SH Raza’s 35 paintings on display in Mumbai from June 24
For art enthusiasts, history buffs and those looking to connect the two, a grand retrospective show of Sayed Haider Raza’s works will hold as many overlaps as surprises. Opening at Lower Parel’s Piramal Museum of Art this Sunday, SH Raza: Traversing Terrains includes 35 paintings spanning five decades of the artist’s work from the 1940s to the 1990s, rare photos and artefacts. It’s also the first major retrospective of the iconic modernist since his death in 2016.
The show traces the evolution of his art practice. Early works show expressionist landscapes of the cities that Raza lived in. Later paintings are more abstract. They blended his French training, western modernism and celebrated Indian iconography, ultimately leading him to his most famous motif, the Bindu as the centre of creation, which he began painting in the 1980s.
“When you think of Raza, the first thing that comes to your mind is the Bindu. We want to show the physical and intellectual journey he took to arrive at it,” says Vaishnavi Ramanathan, curator and art historian at the museum, who has co-curated the exhibition with the museum’s director Ashvin E Rajagopalan.
Early works reflect his time spent in Mumbai. Born in rural Madhya Pradesh, he arrived here in 1943, after being awarded a scholarship to attend Sir JJ School of Art. Watercolour works of bustling Princess Street and Bomanji Lane in Fort reflect his first brush with cosmopolitan life. “He would paint on the spot, so his works were spontaneous; he wouldn’t even mask the pencil lines,” Ramanathan says. “That way, he developed a visual language that captured the hustle and bustle of the city.”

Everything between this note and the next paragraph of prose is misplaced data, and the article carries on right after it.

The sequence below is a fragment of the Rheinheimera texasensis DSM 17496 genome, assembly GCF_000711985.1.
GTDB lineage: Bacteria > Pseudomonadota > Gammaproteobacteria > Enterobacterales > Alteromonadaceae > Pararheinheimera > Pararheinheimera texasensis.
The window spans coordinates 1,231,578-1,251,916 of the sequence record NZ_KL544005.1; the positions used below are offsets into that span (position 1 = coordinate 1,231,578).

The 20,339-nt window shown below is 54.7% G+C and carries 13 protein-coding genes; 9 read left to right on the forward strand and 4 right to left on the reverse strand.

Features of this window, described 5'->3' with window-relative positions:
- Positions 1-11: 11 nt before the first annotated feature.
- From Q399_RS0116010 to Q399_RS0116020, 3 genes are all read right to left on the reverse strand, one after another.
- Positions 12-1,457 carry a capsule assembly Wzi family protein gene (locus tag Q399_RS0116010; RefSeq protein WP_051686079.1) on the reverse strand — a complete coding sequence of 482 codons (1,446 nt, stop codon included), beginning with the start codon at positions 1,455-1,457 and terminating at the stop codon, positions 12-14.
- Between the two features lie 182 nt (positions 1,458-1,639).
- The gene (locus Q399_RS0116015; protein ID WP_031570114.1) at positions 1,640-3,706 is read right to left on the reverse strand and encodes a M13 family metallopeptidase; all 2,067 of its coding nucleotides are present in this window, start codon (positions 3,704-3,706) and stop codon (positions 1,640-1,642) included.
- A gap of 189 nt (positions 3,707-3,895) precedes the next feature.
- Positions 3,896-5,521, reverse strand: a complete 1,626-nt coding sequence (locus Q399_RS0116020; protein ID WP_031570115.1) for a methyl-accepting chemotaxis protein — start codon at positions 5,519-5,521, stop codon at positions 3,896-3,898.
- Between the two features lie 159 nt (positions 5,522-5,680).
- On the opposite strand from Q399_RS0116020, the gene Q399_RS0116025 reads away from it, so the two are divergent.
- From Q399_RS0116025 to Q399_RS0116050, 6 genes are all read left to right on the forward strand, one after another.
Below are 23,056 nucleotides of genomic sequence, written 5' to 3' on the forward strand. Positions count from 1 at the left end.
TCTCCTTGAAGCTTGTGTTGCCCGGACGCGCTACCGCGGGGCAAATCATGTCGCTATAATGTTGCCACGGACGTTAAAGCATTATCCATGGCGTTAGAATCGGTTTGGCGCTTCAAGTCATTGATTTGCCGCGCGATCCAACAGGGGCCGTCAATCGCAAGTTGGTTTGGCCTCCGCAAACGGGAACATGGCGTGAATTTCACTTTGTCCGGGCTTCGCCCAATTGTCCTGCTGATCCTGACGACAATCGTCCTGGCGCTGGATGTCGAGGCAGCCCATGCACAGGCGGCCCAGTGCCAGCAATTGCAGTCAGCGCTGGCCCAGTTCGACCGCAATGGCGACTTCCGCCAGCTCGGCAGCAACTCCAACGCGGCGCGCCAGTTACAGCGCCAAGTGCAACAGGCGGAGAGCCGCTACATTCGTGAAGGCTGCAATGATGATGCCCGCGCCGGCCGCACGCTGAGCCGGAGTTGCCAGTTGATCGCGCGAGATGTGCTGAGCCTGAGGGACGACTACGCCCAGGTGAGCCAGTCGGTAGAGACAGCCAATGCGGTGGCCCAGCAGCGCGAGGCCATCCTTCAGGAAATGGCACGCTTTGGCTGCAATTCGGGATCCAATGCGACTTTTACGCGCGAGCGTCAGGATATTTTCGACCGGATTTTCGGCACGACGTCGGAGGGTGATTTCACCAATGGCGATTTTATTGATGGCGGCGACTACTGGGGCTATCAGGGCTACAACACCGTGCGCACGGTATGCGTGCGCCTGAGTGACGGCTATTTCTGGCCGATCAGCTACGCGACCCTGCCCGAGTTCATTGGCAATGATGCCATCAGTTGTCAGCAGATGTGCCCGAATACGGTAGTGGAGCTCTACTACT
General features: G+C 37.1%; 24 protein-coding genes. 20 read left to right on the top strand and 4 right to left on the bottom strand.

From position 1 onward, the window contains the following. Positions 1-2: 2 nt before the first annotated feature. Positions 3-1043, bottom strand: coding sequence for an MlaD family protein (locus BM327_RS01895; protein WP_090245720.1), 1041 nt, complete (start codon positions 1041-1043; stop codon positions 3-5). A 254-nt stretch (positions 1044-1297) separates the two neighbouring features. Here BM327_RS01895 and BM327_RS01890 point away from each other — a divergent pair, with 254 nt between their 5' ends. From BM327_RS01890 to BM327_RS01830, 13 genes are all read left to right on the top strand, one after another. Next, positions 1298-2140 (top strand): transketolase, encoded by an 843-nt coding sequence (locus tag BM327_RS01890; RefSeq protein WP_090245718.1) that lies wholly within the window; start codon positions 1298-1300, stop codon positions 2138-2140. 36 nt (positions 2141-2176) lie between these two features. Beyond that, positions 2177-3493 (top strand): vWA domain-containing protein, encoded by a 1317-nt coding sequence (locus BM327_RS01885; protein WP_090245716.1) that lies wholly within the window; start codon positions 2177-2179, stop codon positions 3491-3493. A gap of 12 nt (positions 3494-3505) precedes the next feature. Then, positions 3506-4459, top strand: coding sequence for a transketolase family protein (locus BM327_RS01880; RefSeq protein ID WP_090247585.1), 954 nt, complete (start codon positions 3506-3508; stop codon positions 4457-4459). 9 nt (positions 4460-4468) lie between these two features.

Mumbai also became a city where he forged lifelong bonds with artists FN Souza, HA Gade and MF Husain. They eventually became the founding members of Bombay Progressive Artists’ Group. Letters the artist exchanged with his peers are part of the show, as is a painting by Walter Langhammer. The Austrian war émigré allowed Raza to work from his Nepean Sea Road studio and went on to mentor the artist.
Another section explores Raza’s life in France from 1950s. He enrolled at École nationale supérieure des Beaux-Arts in Paris, travelled across Europe and settled in Paris where exhibited his work until 2010 before returning to India. On display are the artist’s heavy oil paintings and letters sourced from Galerie Lara Vincy, which curated his first solo show in Europe in 1958. The show also features small-format works influenced by post-war American art foreshadowing his later miniature-style works from his travels across the country.
Diary entries at the exhibition show how Raza meticulously catalogued his works and whom they were sold to. Most works are from the Piramal collection, but the archival images and other artefacts come from the Raza Foundation, the artist Krishen Khanna and Galerie Lara Vincy Archives.
“In this globalised world, artists are constantly probing about their identity,” Ramanathan says. “This is something Raza explored back then and realised how you can be Indian and international at the same time. He could see the world without losing his identity. That’s why he remains relevant today.”